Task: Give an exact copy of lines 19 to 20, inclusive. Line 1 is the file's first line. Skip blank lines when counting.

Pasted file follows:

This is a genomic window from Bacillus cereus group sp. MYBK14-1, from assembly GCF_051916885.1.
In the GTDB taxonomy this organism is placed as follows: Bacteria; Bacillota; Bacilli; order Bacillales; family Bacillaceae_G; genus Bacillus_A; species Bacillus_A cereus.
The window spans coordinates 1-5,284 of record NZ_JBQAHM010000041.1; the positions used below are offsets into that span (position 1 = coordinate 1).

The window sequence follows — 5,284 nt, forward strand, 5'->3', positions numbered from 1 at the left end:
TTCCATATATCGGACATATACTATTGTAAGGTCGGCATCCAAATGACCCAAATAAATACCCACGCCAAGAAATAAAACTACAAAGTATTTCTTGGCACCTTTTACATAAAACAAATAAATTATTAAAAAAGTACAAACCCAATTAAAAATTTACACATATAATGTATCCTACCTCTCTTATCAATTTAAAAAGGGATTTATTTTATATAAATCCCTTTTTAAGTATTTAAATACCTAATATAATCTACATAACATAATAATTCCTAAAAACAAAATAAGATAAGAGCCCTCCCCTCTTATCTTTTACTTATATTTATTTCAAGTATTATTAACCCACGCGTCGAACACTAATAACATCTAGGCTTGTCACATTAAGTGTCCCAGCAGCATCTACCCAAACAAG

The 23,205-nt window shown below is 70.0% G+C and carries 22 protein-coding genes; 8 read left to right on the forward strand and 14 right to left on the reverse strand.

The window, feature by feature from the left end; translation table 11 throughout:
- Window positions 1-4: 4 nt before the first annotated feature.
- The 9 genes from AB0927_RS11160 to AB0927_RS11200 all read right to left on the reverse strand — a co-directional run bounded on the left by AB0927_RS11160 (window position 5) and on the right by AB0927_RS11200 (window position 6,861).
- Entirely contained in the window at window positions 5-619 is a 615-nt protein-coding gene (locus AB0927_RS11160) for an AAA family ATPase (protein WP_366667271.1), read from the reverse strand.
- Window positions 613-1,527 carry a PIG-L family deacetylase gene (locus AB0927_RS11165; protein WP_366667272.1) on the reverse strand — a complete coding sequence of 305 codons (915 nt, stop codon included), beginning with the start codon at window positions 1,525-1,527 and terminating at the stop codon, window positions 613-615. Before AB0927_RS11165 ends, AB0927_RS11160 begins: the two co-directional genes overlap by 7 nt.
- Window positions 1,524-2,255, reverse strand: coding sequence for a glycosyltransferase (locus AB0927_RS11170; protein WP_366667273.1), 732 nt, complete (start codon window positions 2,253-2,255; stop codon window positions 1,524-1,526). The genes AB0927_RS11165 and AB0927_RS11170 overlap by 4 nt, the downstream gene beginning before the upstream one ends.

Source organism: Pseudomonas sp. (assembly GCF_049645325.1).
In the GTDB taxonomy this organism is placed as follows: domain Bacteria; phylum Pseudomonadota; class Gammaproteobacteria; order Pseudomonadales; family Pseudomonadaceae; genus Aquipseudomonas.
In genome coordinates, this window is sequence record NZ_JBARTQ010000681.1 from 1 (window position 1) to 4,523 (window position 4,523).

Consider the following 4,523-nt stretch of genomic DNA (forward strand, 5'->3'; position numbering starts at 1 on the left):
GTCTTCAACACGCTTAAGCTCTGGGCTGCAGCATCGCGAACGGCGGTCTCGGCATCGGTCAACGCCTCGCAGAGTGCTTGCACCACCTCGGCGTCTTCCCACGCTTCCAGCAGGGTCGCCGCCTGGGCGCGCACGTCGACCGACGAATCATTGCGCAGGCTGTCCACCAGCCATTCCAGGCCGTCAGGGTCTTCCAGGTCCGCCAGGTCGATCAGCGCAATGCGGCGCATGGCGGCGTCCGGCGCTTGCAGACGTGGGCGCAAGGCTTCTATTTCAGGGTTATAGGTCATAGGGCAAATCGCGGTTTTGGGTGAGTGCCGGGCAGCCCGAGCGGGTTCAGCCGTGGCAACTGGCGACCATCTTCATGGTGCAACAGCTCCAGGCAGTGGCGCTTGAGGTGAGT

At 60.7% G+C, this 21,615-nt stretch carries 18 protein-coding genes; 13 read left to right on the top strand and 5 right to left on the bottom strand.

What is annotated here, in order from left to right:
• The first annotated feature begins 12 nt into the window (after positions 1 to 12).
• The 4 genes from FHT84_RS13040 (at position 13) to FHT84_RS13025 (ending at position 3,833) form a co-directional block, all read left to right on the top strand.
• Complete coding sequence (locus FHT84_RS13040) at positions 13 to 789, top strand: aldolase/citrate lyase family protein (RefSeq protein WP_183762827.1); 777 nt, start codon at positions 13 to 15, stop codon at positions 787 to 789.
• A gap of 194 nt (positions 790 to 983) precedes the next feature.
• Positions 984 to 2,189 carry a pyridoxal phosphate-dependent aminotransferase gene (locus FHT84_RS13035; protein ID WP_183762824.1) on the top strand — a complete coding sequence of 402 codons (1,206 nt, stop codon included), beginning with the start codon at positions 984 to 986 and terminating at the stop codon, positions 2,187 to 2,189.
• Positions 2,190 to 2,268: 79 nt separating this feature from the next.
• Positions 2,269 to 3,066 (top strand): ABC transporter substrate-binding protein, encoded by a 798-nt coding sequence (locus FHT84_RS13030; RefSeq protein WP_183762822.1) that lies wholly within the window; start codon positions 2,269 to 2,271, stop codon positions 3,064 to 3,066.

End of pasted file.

What is annotated here, in order from left to right:
• The first annotated feature begins 12 nt into the window (after positions 1 to 12).